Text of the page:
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1968: 'I remember being terrified'Protest marches against the Vietnam war took place frequently in London - and other major cities in Europe and the United States - throughout the conflict.
Often the demonstrations turned violent as crowds made up of students and other activists clashed with police.
In London, the trouble in the late 1960s centered on Grosvenor Square - home of the US ambassador to Britain.
Your protest memories
I was a 24-year-old American reading English at Cambridge and went down to London to participate and watch the anti-war protest that began in Trafalgar Square and moved on to the American Embassy in Grosvenor Square.
Along the way I took the pictures, among others, of Tariq Ali and Vanessa Redgrave, who were heading the march. I was surprised that I was able so easily to approach and photograph the lead marchers.
I remember being terrified at being chased down by what seemed like scores of mounted police with truncheons flailing about while the square was blocked off so that none who found themselves on the inside could get out.
But the police seemed as frightened as the protesters.
I remember also seeing Mick Jagger standing coolly on the steps of a
house in the square surveying the chaos. My friend Tim Hunt (a
Research Fellow at Cambridge at the time - he has since won a Nobel
Prize) caught him on film.
I was 17 and a member of the CND.
I joined the rally in Trafalgar Square where Vanessa Redgrave and Tariq Ali spoke.
Afterwards, thousands of us convened on Grosvenor Square which was full of mounted police and riot police.
Being towards the back of the crowd, as I approached the square, fighting had already broken out and I could see it was going to get really bad.
Since I lived in Central London, I knew the area very well and managed to get out of the main throng and into safety.
It was a very frightening experience, especially when the police horses stood on their hind legs as a result of being frightened or injured.
I realised afterwards that I could have been seriously injured or even killed but it felt important to be there but not to put my life at risk.
I was at that demonstration in the crowd on the south side of Grosvenor Square with my heavily pregnant wife.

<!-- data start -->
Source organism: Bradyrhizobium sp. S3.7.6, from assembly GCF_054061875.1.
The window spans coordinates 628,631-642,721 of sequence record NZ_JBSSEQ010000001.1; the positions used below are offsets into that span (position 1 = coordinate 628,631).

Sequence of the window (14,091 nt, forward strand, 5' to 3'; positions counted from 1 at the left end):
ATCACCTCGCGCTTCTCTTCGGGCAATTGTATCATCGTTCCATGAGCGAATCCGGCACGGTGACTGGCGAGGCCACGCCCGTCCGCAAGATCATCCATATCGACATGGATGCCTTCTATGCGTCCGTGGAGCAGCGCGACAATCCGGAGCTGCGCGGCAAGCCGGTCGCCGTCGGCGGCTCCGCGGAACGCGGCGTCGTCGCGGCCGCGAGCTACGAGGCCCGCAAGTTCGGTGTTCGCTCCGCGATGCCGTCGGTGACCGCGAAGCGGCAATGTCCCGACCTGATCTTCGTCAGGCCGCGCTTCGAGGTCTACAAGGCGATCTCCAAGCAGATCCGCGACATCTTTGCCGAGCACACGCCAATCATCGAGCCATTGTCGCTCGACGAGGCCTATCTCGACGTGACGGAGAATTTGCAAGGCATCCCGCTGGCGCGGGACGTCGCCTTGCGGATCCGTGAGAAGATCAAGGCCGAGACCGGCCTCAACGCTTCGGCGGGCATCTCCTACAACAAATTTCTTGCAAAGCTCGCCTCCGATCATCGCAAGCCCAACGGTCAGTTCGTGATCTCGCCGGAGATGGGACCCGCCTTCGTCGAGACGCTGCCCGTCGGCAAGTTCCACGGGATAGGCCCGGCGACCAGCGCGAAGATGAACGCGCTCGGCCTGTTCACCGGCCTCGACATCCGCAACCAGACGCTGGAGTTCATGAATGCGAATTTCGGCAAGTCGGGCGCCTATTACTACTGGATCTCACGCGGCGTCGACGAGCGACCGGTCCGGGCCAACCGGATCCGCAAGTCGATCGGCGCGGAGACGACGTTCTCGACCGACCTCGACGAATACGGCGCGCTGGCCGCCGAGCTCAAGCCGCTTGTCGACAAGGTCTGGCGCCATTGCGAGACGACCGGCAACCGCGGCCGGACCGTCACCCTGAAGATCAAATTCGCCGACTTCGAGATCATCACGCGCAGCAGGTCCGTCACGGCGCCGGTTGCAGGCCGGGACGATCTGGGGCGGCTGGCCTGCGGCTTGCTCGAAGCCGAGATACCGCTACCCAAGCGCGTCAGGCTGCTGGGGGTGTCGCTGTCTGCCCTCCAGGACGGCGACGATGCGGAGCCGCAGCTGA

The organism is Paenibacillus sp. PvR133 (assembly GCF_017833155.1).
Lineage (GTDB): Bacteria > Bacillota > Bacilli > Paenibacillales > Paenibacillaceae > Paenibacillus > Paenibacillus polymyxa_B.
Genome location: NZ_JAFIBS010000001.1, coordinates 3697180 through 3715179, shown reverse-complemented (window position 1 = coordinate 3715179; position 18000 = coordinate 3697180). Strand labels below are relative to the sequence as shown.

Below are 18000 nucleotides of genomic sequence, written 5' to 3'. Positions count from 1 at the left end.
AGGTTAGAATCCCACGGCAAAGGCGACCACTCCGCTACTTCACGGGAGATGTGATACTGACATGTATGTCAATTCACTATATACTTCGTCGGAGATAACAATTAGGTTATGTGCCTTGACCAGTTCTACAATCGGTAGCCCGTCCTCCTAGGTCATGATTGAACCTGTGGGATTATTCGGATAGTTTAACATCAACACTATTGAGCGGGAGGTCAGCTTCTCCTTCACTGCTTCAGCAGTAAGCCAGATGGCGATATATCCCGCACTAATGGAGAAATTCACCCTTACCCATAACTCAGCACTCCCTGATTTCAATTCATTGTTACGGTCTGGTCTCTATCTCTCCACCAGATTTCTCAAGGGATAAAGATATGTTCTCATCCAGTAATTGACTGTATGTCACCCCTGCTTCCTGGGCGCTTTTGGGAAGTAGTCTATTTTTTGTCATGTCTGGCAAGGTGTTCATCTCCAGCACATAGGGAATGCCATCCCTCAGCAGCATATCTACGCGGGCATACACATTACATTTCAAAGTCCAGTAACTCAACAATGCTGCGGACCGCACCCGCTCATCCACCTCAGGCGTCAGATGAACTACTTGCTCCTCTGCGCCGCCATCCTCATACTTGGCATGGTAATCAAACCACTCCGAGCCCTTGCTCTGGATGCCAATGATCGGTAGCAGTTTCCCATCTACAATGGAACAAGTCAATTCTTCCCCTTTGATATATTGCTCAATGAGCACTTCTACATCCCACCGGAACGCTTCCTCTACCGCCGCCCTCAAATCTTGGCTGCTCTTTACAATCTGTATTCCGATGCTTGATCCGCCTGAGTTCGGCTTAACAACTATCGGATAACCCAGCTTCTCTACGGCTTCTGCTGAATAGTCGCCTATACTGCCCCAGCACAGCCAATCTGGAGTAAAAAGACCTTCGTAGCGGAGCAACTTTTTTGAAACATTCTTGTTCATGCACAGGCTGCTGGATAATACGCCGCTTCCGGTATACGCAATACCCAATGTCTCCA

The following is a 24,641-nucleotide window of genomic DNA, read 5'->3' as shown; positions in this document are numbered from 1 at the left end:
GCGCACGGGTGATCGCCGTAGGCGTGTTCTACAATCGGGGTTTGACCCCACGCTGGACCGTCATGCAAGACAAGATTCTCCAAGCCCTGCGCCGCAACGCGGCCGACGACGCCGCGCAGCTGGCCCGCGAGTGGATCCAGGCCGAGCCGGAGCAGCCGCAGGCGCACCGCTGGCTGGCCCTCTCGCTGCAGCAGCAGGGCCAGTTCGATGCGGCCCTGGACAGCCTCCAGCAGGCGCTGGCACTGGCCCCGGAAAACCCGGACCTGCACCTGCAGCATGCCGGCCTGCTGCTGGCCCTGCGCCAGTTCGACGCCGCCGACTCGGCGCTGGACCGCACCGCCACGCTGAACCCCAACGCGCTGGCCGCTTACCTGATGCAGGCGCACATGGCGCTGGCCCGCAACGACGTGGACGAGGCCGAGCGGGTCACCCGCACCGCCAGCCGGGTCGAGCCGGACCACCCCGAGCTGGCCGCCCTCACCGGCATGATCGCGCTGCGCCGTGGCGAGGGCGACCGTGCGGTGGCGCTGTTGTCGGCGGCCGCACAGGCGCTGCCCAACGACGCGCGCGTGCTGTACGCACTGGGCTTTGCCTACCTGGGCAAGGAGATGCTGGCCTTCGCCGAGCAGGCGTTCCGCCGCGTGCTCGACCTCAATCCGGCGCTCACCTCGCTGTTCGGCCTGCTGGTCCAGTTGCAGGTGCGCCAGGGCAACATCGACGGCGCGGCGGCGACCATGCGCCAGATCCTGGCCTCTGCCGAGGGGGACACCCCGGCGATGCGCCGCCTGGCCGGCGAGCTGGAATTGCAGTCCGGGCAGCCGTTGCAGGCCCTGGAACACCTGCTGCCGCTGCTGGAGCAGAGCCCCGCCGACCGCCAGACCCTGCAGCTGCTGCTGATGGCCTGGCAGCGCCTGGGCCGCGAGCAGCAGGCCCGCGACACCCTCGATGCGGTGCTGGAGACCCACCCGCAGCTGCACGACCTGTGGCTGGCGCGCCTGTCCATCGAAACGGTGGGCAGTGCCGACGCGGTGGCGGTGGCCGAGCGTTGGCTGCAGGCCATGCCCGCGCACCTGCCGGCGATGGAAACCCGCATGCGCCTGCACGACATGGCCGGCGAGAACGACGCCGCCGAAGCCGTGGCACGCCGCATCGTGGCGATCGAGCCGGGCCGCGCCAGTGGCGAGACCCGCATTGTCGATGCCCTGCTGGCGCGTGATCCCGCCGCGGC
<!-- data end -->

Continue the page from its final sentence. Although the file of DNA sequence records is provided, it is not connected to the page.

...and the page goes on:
A policeman grabbed a long wooden chain necklace that my wife was wearing thinking it was a weapon.
When he realised that it only "jewellery" and I told him she was pregnant he returned it.
We were too far back in the crowd to see much of the action at the front, but the pushing was becoming potentially dangerous.
The baby was born two days later, and is now a dentist in Dublin with two young children of her own.
I still go on the anti-war marches and subscribe to CND.
In 1968, as a Royal Engineer corporal based in Cove, Hants, I would hitch from camp to Coventry every Friday night, then hitch to London on the Sunday and catch the "milk train" that got me back to camp in time for morning parade on Monday.
Hitching in full uniform guaranteed easy lifts, but that day (March 17th. 1968) it nearly cost me my life.
As I emerged from the tube to get to the mainline station, I was confronted by crowds of baying protesters!
My sapper uniform was like a red rag to a bull. An anonymous, but very plucky, copper grabbed me by the scruff of the neck and pushed me back down the stairs into the Underground.
I never did find out what happened after my strategic withdrawl, but have always been very, very grateful to that copper!
In retrospect one of the most interesting things was that the first time I saw "skinheads" was at the end of the demo - shaven-headed, waving American flags and picking off isolated anti-Vietnam demonstrators.
I'd gone to the demo hoping it might trigger off something like the May Events in Paris but by the end of the evening realised we might have to fight off our homegrown fascists first.
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